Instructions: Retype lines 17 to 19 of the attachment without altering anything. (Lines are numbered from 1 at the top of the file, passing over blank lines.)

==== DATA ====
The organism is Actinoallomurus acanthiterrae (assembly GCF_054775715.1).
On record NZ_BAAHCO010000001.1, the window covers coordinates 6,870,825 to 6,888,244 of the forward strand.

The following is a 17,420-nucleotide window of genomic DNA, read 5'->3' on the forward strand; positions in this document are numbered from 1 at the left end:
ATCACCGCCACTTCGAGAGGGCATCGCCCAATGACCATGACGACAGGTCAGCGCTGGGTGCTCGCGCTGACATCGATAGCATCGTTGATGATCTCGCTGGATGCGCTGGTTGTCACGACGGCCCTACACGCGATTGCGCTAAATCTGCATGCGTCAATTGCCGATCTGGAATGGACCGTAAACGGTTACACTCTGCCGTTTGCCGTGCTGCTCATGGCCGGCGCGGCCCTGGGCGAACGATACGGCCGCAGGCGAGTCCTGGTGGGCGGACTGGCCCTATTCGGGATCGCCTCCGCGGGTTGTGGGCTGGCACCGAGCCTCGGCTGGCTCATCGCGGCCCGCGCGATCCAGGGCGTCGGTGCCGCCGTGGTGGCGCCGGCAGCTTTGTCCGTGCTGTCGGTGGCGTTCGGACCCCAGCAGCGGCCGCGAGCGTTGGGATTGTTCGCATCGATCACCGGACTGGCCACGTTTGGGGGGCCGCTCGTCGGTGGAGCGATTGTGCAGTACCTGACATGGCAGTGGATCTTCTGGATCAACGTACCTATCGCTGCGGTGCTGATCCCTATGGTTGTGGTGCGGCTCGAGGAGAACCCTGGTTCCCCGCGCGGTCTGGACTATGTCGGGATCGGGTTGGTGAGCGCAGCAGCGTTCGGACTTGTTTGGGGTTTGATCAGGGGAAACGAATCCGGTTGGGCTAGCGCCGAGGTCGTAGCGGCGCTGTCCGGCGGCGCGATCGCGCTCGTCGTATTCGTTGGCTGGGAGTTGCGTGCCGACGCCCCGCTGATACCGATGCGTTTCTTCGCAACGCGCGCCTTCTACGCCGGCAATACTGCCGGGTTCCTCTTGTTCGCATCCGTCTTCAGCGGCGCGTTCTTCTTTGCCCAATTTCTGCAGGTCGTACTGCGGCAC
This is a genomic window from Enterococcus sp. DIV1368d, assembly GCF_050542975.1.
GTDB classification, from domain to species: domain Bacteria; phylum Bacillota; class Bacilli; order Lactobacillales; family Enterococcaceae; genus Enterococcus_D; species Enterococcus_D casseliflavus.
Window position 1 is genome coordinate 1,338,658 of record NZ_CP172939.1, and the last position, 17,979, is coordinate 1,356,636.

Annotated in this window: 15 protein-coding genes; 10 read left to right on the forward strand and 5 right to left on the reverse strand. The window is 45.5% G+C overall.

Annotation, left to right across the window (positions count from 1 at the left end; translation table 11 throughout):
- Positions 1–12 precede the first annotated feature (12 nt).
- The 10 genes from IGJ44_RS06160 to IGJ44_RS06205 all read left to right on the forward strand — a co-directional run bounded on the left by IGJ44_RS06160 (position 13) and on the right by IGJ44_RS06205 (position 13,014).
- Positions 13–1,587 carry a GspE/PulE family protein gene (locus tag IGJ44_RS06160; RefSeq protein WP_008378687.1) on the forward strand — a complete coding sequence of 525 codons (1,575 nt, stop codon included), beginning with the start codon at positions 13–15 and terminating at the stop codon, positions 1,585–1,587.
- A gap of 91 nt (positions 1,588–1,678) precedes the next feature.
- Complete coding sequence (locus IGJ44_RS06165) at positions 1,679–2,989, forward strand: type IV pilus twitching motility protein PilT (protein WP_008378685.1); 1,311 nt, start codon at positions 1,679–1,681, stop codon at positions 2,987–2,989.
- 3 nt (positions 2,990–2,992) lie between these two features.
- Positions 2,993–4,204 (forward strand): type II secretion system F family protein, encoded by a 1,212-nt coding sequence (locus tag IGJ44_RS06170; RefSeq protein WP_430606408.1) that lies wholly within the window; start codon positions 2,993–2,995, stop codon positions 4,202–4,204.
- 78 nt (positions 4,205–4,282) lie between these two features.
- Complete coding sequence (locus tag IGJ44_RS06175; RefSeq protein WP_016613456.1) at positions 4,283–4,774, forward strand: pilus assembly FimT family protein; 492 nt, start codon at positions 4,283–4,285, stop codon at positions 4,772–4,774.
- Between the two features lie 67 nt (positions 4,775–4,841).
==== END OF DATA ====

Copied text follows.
- 78 nt (positions 4,205–4,282) lie between these two features.
- Complete coding sequence (locus tag IGJ44_RS06175; RefSeq protein WP_016613456.1) at positions 4,283–4,774, forward strand: pilus assembly FimT family protein; 492 nt, start codon at positions 4,283–4,285, stop codon at positions 4,772–4,774.
- Between the two features lie 67 nt (positions 4,775–4,841).